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Controversy hits Ireland's latest loss to Afghanistan

By Ian Callender

Published 18/07/2016

Hot topic: Ed Joyce discusses the taking of his wicket with opposing Afghanistan players
Hot topic: Ed Joyce discusses the taking of his wicket with opposing Afghanistan players
Mohammad Nabi seems to touch the ball while his feet are behind the rope

Afghanistan took an unbeatable 2-1 lead in the one-day international series against Ireland at Stormont but yesterday's match, which the tourists won by 79 runs, was overshadowed by a controversial run-out amid accusations of cheating.

In the sixth over of the Ireland reply, Ed Joyce was run out by a throw from the cover boundary but only because he was standing in the middle of the pitch, waiting for a boundary to be signalled, having seen Mohammad Nabi touch the ball while his feet were clearly behind the rope.

However, much to his amazement, Nabi denied he had touched the ball when he was outside the field of play and with the umpires unsighted they had to take the word of the fielder.

Some five minutes after the incident, Joyce reluctantly left the field and Ireland's best batsman - who had scored 167 runs in the first two games - much to the Afghan's delight was out for just 12.

Ireland captain William Porterfield, who was in the middle with Joyce when it happened said afterwards: "Joycey saw the ball reach the rope, the fielder has come in and said he didn't (touch the ball), and I don't know what footage is out there but the umpires said they had to go on his word, and that's all you can do."

The Afghanistan coach, Lalchand Rajput, said: "The fielder said the first time he touched the ball he was inside the line, and when he went outside the line he said he never touched it. I haven't seen any photographic evidence."

Make your own mind up from the picture on this page.

Captain Ashgar Stanikzai, speaking on behalf of Nabi said: "When he picked up the ball, it wasn't a four, 'it hit my leg' he said 'and I don't know what happened. When I tried my best the second time, it wasn't four.'"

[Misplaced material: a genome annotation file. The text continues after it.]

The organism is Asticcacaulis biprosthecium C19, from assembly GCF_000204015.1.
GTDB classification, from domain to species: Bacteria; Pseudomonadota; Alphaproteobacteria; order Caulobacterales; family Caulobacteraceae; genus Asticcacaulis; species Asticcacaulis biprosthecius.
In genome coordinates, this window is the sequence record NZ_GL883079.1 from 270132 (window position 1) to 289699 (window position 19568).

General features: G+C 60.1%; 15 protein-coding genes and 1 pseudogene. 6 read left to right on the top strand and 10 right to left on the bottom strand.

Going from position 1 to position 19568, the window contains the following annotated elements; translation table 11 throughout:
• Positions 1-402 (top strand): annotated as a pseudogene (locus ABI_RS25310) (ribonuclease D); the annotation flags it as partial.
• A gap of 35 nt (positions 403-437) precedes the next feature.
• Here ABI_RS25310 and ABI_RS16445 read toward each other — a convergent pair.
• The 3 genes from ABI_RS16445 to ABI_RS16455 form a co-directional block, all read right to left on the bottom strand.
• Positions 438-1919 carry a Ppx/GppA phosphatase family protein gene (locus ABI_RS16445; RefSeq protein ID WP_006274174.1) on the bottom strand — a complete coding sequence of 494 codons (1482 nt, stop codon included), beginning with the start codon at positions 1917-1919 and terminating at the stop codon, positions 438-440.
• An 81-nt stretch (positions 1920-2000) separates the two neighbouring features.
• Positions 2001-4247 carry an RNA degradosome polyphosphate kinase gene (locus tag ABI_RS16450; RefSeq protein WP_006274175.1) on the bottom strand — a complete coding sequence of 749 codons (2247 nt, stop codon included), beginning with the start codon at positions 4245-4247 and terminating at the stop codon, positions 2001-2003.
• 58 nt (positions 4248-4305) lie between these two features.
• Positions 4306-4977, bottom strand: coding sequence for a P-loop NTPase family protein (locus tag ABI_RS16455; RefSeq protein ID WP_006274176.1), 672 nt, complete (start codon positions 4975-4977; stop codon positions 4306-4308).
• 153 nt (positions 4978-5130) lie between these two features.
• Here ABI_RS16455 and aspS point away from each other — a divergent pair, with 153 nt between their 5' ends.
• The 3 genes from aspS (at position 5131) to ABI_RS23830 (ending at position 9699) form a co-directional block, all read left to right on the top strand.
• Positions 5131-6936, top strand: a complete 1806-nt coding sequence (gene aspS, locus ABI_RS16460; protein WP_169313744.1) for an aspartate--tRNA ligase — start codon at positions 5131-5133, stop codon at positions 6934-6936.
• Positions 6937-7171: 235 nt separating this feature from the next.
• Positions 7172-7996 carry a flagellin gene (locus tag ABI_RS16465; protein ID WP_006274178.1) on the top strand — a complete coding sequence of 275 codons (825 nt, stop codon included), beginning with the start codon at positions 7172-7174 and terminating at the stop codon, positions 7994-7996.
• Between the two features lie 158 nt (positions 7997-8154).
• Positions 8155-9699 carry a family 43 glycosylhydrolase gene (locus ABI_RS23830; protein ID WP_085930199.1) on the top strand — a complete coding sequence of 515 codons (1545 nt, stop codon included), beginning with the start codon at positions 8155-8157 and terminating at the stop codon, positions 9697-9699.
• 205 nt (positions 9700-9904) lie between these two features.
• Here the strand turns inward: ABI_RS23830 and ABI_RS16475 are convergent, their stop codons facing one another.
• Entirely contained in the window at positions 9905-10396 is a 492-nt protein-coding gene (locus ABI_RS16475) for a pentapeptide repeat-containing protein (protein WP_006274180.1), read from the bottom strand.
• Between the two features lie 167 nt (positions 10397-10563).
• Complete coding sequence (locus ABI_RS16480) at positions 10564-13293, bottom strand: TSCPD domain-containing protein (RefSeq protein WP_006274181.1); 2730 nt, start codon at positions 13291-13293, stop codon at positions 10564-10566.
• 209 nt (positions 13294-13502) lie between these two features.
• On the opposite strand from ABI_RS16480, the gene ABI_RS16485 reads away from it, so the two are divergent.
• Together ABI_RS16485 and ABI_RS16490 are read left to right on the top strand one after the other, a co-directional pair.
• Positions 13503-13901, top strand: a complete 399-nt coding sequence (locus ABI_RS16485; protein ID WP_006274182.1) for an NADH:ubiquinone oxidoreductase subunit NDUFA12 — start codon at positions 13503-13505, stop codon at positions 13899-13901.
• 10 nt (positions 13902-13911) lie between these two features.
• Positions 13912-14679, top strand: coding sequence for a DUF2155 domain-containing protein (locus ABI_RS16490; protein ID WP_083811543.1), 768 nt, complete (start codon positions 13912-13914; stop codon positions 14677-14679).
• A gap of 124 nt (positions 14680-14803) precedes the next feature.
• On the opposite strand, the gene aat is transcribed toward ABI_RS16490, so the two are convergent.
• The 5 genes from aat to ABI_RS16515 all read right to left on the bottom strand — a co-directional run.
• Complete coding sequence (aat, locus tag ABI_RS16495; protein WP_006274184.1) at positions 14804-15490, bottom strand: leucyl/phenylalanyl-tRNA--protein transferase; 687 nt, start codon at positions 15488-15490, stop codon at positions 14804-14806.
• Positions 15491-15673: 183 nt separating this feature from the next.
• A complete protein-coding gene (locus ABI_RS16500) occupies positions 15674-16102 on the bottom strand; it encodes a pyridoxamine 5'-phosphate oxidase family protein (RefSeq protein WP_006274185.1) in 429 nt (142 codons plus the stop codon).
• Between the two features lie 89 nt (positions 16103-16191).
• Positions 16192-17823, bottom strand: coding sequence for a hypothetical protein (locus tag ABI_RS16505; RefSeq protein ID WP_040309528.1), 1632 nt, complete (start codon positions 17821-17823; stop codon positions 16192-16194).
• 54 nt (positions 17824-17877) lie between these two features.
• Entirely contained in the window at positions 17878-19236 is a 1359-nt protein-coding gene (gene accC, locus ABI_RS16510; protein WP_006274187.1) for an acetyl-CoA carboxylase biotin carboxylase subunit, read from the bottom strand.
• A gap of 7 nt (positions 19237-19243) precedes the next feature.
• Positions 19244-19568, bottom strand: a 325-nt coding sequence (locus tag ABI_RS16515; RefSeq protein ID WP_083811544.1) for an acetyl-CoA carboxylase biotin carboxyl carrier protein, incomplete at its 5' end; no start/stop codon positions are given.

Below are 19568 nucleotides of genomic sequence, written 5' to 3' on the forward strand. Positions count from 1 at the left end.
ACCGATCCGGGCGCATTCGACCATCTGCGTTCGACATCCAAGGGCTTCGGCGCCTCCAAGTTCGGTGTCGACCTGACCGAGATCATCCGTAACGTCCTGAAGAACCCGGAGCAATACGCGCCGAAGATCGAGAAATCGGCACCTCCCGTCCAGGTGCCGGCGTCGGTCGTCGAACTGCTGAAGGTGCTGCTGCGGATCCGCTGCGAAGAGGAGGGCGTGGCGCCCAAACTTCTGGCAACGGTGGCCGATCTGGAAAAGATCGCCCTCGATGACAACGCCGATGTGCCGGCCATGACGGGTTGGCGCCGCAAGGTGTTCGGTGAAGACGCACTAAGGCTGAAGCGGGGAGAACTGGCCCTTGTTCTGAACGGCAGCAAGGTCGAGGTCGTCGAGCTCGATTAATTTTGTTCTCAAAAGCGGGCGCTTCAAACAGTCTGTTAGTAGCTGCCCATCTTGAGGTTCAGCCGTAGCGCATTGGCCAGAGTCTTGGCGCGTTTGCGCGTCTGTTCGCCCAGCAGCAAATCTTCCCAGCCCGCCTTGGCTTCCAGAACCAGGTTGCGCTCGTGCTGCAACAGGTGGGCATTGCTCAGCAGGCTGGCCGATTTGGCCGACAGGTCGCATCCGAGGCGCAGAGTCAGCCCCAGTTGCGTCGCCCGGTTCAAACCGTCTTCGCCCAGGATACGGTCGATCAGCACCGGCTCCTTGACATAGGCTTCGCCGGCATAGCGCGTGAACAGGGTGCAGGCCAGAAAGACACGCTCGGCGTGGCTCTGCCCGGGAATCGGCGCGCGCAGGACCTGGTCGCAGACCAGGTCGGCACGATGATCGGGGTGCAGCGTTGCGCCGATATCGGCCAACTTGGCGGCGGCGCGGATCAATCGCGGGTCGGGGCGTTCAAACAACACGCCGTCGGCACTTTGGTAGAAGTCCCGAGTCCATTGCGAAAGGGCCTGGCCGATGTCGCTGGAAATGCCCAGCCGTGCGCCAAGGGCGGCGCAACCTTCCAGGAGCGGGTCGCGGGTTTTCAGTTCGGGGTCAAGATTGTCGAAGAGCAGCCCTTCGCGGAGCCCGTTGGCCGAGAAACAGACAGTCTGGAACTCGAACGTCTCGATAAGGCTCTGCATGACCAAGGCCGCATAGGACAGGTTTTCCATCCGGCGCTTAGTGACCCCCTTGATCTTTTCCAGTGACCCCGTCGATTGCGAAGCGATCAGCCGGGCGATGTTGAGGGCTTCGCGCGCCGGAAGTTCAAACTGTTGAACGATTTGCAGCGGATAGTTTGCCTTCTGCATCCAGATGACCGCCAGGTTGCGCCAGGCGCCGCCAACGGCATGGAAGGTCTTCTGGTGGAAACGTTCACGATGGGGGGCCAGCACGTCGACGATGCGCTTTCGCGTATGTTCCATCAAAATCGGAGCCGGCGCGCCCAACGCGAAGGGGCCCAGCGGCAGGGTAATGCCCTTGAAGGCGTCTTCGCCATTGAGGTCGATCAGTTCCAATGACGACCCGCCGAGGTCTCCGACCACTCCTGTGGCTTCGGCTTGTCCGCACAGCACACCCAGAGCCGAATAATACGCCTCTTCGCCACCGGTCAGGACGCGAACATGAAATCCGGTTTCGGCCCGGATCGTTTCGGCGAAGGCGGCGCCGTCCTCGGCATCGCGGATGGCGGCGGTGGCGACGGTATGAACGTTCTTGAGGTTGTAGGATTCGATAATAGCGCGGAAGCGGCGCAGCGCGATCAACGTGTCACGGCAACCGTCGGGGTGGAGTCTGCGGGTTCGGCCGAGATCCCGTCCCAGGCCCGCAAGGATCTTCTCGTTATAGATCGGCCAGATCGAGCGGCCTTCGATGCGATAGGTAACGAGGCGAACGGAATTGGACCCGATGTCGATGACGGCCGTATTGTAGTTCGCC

With a victory margin of 79 runs, it is impossible to say it cost Ireland the match but much like the first match of the series, when the Ireland tail folded after Joyce's dismissal, it was a crucial early blow.

Having said all that, however, Ireland cannot rely on Joyce to win every match. Indeed, the opener should have been out three overs earlier, on eight, but he was dropped by Samiullah Shenwari at backward point and then Ireland, if they were looking for any, would have had no excuses.

On the day there was none as a top score of 34 and only one other over 20 was nowhere near enough to make any impression on a victory target of 230. In an unchanged Ireland line-up, after John Anderson was again declared unfit to play following his concussion on Tuesday, the rest of the top four, Porterfield, Sean Terry and Stuart Poynter, were also early dismissals contributing only 40 runs between them.

That immediately put the pressure on Kevin O'Brien and Paul Stirling in his new role as 'finisher'. It was not the plan to have the finisher in the middle in the 18th over with 163 still required!

For 15 overs they threatened to produce a match winning partnership but on the stroke of the second drinks break, O'Brien played too early at Mohammad Yamin - Afghanistan's fourth new ball bowler of the series - and gave a simple catch to extra cover.

Embarrassingly, the game was all over just 51 balls later with only 20 runs added as the 'mystery' leg spinner Rashid Khan added another four Irish bunnies.

Yet, Ireland were in a much superior position in the 33rd over, even after O'Brien's wicket; Ireland were 130 for five, Aghanistan at the same stage were 109 for six!

The difference was, ironically, Nabi who proceeded to hit 50 and Rashid, from No 8 who finished 60 not out from just 44 balls. The last three overs, bowled by Tim Murtagh, O'Brien and Barry McCarthy went for 44 runs and on the same pitch on which the first game was played, the Afghanistan total was 18 more than Ireland scored then.

Rashid was given two lives, the first on just 17 when he was dropped on the cover boundary, and that was the start of Ireland's pain, which was to get only worse as the heat increased.

Belfast Telegraph

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